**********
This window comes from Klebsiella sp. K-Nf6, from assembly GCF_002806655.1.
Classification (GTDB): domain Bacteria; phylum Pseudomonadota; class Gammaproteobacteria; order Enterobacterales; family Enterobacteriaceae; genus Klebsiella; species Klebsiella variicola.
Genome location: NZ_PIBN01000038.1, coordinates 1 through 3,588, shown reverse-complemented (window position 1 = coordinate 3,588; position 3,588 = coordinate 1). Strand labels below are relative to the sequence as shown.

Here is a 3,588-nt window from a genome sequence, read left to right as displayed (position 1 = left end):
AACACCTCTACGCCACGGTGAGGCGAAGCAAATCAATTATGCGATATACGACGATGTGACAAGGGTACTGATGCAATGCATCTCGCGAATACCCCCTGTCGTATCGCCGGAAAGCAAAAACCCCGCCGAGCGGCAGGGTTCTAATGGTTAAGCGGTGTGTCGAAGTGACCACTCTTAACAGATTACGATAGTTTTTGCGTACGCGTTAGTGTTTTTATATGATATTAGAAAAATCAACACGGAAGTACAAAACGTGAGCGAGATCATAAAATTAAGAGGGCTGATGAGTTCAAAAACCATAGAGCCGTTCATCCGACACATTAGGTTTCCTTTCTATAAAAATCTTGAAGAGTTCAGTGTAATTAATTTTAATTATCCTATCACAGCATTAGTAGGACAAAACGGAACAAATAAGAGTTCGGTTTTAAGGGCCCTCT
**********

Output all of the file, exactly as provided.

This window comes from Klebsiella sp. K-Nf6, from assembly GCF_002806655.1.
Classification (GTDB): domain Bacteria; phylum Pseudomonadota; class Gammaproteobacteria; order Enterobacterales; family Enterobacteriaceae; genus Klebsiella; species Klebsiella variicola.
Genome location: NZ_PIBN01000038.1, coordinates 1 through 3,588, shown reverse-complemented (window position 1 = coordinate 3,588; position 3,588 = coordinate 1). Strand labels below are relative to the sequence as shown.

Here is a 3,588-nt window from a genome sequence, read left to right as displayed (position 1 = left end):
AACACCTCTACGCCACGGTGAGGCGAAGCAAATCAATTATGCGATATACGACGATGTGACAAGGGTACTGATGCAATGCATCTCGCGAATACCCCCTGTCGTATCGCCGGAAAGCAAAAACCCCGCCGAGCGGCAGGGTTCTAATGGTTAAGCGGTGTGTCGAAGTGACCACTCTTAACAGATTACGATAGTTTTTGCGTACGCGTTAGTGTTTTTATATGATATTAGAAAAATCAACACGGAAGTACAAAACGTGAGCGAGATCATAAAATTAAGAGGGCTGATGAGTTCAAAAACCATAGAGCCGTTCATCCGACACATTAGGTTTCCTTTCTATAAAAATCTTGAAGAGTTCAGTGTAATTAATTTTAATTATCCTATCACAGCATTAGTAGGACAAAACGGAACAAATAAGAGTTCGGTTTTAAGGGCCCTCT